FMQs: Nicola Sturgeon says storage issues might cause vaccine wait for care home residents

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Nicola Sturgeon has confirmed the low temperature needed to store the first available Covid vaccine will mean it cannot be transported to care homes.

At First Minister’s Questions in Holyrood on Thursday, Ms Sturgeon was quizzed on the government's plans for rolling out the Pfizer-BioNTech vaccine that needs to be stored at a temperature of -70C to remain effective.

Ruth Davidson, Scottish Conservative group leader in Holyrood, asked where the 23 freezers required would be located around Scotland and where people would be able to be vaccinated as GP surgeries had been ruled out.

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The Pfizer vaccine might not be given to care home residents first.The Pfizer vaccine might not be given to care home residents first.
The Pfizer vaccine might not be given to care home residents first.

She said: “Many care home residents are too frail or vulnerable to be transported to the hubs where vaccines are. Care home residents and their families have suffered enough through this pandemic and the probability that promised vaccines could be delayed is yet another blow. So what is the plan for care home residents who were told they would be first in the queue to receive this vaccine?”

Ms Sturgeon said the government would publish a list of locations of vaccine freezers, which would be “sited in NHS board vaccine deployment centres in every NHS board”.

She said 65,5000 doses of the vaccine were expected to be available by next Tuesday, but admitted the one issue “not certain, and subject to ongoing discussion” was the ability to move the vaccine from ultra-low temperatures to care homes.

“While that may not be possible immediately it’s something we hope will become possible very soon,” she said.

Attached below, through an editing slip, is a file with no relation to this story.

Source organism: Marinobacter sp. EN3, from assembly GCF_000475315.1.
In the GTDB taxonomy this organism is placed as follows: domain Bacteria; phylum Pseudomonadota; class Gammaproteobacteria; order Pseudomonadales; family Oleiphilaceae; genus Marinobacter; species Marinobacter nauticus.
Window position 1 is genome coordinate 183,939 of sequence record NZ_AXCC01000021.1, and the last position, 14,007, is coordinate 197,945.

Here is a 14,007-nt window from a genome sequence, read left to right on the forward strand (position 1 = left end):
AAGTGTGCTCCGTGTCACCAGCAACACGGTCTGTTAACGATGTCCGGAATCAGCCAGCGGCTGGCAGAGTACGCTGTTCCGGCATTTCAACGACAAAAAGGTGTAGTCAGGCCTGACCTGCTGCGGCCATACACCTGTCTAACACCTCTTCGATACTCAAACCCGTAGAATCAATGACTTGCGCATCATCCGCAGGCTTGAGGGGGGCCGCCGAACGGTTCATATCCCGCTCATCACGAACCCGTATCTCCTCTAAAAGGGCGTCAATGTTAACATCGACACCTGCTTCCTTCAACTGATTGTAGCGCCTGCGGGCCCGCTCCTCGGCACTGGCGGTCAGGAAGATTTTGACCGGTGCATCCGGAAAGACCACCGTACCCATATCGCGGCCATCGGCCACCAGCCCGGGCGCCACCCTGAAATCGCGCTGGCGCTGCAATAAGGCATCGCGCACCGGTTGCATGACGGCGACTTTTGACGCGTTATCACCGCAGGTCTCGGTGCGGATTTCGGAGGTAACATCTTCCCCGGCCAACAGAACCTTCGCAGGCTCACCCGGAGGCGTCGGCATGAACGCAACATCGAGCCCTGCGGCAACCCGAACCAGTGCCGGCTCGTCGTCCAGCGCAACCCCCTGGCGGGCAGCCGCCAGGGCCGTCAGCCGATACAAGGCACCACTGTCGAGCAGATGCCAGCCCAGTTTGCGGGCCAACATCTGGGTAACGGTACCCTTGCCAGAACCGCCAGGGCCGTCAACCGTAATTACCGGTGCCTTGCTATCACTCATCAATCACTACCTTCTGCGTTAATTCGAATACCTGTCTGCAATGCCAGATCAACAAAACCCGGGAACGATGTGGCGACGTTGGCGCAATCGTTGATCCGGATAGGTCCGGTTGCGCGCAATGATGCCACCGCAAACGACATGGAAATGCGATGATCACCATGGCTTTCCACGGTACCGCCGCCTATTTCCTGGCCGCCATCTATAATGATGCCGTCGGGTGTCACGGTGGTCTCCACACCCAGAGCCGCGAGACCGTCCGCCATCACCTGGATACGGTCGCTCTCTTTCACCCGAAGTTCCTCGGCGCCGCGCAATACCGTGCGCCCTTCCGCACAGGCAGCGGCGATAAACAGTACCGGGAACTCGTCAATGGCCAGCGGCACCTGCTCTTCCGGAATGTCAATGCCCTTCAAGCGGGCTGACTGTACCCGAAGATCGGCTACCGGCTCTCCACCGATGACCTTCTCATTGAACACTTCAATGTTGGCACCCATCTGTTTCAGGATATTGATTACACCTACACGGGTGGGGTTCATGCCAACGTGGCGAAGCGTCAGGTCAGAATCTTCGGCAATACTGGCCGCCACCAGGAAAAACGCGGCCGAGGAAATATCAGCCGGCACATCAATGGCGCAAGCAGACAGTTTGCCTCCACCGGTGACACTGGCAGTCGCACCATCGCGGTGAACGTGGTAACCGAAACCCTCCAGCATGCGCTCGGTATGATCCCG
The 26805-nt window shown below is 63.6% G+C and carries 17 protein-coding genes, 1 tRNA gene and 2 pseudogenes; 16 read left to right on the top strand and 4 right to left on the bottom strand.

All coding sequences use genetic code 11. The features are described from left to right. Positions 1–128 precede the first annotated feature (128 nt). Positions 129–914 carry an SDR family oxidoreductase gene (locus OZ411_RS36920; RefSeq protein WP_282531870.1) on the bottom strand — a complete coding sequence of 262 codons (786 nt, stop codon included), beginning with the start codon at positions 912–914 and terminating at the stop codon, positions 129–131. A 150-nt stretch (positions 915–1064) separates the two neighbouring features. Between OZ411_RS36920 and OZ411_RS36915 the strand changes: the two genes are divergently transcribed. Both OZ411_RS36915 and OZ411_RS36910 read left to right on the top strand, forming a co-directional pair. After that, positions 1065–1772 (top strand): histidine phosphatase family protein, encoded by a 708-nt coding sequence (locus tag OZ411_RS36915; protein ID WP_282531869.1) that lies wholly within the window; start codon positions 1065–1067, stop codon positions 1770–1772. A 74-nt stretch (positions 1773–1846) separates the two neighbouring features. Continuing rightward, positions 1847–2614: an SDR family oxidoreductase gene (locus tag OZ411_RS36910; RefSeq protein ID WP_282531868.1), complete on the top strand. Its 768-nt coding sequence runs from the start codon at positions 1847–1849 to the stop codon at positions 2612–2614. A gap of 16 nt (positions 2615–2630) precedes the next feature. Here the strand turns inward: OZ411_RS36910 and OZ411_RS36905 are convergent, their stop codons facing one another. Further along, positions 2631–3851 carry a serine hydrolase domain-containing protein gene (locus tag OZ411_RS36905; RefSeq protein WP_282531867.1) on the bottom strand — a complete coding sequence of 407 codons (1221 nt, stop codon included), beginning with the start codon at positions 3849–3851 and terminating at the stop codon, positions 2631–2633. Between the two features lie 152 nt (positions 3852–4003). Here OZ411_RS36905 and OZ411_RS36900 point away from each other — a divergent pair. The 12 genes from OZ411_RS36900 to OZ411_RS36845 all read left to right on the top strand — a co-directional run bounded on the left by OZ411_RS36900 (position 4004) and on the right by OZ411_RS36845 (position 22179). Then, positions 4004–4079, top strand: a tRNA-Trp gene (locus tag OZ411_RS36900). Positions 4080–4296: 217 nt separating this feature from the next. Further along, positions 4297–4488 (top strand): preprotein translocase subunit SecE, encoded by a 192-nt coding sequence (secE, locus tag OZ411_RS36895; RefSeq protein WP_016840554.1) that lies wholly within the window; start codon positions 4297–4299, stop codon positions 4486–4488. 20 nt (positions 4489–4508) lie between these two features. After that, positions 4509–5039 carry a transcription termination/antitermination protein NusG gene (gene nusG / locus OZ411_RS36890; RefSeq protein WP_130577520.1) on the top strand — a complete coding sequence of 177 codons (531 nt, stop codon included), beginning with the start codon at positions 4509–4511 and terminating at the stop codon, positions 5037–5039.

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"There’s no issue more important to this government than making sure this vaccine programme works effectively and efficiently.”

Pointing to a statement by Boris Johnson, she said the issue of vaccinating care home residents was not one solely for Scotland.

“This is not in any way unique to Scotland,” she said. “It’s about the particular characteristics of this vaccine and the ultra-low temperature it has to be stored at, as well as a requirement for two different agents to be mixed together.

“I took part in a four-nations call last night and this was one of the issues under discussion. We will use vaccines as soon as they come available as closely as possible in line with the order of prioritisation the JCBI have set out. If for the first period it’s difficult to get the vaccine to care homes, we will use these supplies for NHS and staff who work in care homes.

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“Even though this may not be possible for this vaccine to be moved to care homes immediately, I remain hopeful that will become possible at an early stage and we will have greater clarity on that in the days to come.”

Ms Davidson also asked about a “longer term plan” as she said the health secretary had changed the timetable for how long it would take for everyone to be vaccinated. She said it had “changed that to waves one and two and only after spring would there be a move to vaccinate people under 65”.

Ms Sturgeon said: “We very much hope that what the health secretary set out in Parliament is what we will deliver, that's what we’re working towards.”

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